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  Reply # 1626425 9-Sep-2016 11:03
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The CG cover period is from the date of original purchase.  You don't get to reset the clock when a replacement device is provided.

 

With that in mind ... how long ago did you actually purchase it?  I'm getting 18 months from your description.

 

Doesn't seem long enough to me, unless there is some reason the device would be expected to have short a service life

 

e.g. It works very hard and runs quite hot and is attached to a TV which is a warm environment.

 

 





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  Reply # 1626427 9-Sep-2016 11:04
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What did MightyApe say? In my experience they've always been really good.





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  Reply # 1626429 9-Sep-2016 11:10
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Inphinity:

 

What did MightyApe say? In my experience they've always been really good.

 

 

 

 

This.  While the physical unit you currently have may have come from Intel, Mighty Ape were the retailer who originally advertised and sold it as fit for purpose...   And agree with the fact that Mighty Ape have always been very good to me in the past.   TBH I would always go to retailer first and only deal with manufacturer as a last resort. EDIT: And always push back on a retailer who tries to fob you off onto the manufacturer - it's your choice who you deal with and if you want to deal with the retailer it's their job to deal with the manufacturer, not yours.


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  Reply # 1626431 9-Sep-2016 11:18
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MikeAqua:

 

The CG cover period is from the date of original purchase.  You don't get to reset the clock when a replacement device is provided.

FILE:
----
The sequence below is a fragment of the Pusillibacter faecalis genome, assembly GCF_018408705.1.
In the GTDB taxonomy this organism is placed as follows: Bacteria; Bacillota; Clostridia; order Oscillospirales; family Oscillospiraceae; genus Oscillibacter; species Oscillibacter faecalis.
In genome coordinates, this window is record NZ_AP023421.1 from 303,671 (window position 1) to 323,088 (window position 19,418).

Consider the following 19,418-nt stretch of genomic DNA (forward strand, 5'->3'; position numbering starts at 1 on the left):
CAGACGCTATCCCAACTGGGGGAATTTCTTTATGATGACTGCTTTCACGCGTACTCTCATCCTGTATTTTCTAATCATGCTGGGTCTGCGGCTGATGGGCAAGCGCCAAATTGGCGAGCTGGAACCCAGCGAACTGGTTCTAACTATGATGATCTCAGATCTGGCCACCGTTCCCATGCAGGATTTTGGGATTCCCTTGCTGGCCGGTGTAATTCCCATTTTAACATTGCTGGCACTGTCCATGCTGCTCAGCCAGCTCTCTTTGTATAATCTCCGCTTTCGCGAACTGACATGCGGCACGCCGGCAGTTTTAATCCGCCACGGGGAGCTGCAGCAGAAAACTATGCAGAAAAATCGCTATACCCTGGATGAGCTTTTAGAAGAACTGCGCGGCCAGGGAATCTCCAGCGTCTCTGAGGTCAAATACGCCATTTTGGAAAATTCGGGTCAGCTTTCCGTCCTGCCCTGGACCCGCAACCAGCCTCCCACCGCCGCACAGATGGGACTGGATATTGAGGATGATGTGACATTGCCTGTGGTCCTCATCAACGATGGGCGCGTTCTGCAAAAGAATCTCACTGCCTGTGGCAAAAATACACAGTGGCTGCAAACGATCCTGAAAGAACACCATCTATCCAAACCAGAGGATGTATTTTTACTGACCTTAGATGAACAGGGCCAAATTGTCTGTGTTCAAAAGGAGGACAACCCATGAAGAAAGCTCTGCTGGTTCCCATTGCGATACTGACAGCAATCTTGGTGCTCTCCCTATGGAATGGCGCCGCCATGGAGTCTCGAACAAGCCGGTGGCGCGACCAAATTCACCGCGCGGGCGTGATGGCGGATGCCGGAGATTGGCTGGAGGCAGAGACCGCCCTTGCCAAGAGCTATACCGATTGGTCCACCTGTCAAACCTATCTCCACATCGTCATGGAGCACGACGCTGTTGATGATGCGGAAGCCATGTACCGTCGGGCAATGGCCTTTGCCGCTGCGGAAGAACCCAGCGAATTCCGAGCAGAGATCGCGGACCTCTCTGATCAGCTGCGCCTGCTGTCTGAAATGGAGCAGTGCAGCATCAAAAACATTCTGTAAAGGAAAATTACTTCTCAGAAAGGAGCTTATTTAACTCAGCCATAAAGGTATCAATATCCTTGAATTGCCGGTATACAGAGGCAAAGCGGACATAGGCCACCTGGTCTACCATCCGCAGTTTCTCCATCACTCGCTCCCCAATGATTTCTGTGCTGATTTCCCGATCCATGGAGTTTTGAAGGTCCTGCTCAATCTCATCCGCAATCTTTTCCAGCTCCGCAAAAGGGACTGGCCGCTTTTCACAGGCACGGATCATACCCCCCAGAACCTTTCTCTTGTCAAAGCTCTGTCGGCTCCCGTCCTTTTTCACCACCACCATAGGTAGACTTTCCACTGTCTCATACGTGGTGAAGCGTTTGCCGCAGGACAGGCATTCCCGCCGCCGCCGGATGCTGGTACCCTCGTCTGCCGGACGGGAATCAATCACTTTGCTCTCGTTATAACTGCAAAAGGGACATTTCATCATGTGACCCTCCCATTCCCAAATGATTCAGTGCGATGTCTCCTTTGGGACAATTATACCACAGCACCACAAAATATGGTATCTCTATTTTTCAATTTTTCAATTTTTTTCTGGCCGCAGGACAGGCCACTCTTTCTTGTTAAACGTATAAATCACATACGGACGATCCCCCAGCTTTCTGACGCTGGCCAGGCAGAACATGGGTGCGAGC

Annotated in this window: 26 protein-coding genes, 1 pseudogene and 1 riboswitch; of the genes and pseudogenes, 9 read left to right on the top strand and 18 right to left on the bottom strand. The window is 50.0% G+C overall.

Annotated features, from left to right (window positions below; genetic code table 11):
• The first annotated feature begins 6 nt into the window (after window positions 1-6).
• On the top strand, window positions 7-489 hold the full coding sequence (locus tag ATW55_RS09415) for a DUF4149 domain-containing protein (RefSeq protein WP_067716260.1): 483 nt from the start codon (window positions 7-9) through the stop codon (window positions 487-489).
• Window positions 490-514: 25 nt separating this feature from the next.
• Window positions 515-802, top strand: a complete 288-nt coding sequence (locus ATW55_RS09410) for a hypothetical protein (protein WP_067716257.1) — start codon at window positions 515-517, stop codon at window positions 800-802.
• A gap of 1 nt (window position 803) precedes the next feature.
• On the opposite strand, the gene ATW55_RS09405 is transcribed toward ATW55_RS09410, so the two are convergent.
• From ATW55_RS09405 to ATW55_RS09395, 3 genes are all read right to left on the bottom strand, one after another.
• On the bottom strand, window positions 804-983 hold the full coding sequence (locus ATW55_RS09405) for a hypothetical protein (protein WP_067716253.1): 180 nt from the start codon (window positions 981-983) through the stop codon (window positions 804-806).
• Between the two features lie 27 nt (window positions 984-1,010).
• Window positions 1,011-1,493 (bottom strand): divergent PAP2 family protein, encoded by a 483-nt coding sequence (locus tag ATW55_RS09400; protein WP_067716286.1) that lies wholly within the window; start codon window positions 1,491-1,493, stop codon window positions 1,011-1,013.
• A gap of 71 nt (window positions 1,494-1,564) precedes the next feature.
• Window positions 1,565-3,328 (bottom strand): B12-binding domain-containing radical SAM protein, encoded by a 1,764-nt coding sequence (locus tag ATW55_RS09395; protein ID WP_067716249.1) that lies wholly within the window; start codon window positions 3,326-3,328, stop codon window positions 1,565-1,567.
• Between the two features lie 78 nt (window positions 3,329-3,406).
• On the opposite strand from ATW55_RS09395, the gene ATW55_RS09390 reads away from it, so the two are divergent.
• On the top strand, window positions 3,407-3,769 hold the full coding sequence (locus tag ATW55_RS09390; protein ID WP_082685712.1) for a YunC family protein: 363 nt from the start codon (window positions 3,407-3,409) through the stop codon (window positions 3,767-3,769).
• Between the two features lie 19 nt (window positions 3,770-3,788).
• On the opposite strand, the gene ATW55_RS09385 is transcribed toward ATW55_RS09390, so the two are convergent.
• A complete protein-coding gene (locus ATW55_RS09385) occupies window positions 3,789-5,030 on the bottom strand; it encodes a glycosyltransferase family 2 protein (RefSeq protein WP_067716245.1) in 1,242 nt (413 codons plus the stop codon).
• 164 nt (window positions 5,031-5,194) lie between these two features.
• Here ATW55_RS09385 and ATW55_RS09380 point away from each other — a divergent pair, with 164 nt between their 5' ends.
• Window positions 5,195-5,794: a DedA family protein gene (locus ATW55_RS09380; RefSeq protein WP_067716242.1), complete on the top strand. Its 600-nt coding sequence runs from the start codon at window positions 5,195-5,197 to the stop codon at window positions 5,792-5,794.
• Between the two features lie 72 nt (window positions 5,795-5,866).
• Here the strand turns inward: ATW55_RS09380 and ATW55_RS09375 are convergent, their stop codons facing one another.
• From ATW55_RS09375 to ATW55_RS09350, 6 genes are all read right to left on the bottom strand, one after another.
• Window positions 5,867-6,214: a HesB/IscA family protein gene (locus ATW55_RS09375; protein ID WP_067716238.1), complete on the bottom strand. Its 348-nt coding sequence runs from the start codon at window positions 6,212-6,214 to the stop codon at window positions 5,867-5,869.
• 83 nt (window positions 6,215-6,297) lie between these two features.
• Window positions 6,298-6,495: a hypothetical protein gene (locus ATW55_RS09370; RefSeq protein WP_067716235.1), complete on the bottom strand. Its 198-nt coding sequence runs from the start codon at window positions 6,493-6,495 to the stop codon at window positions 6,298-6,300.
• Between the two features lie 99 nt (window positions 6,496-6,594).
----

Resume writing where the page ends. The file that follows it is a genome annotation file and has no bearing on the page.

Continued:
With that in mind ... how long ago did you actually purchase it?  I'm getting 18 months from your description.

 

 

 

 

I don't believe that is quite correct. I think consumer addressed this a number of years ago and I have successfully argued this with a retailer.

 

If an item is expected to last 3 years and was replaced after 6 months, the replaced item should still have a life of 3 years from the date of replacement, not the balance of 2.5 years. That's why 'reasonable' isn't a fixed definition, as items do become obsolete and get superseded.


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  Reply # 1626486 9-Sep-2016 12:29
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MikeAqua:

 

The CG cover period is from the date of original purchase.  You don't get to reset the clock when a replacement device is provided.

 

 

 

 

 

 

This is incorrect, the consumer guarantees act does in fact reset when you get the replacement device.

 

You may not get an extension on a manufacturers warranty, or purchased extended warranty, but the consumer guarantees act does apply to the replacement product which means you are still covered as if you had just purchased it.


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  Reply # 1626559 9-Sep-2016 13:44
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mrdrifter:

 

MikeAqua:

 

The CG cover period is from the date of original purchase.  You don't get to reset the clock when a replacement device is provided.

 

With that in mind ... how long ago did you actually purchase it?  I'm getting 18 months from your description.

 

 

 

 

I don't believe that is quite correct. I think consumer addressed this a number of years ago and I have successfully argued this with a retailer.

 

If an item is expected to last 3 years and was replaced after 6 months, the replaced item should still have a life of 3 years from the date of replacement, not the balance of 2.5 years. That's why 'reasonable' isn't a fixed definition, as items do become obsolete and get superseded.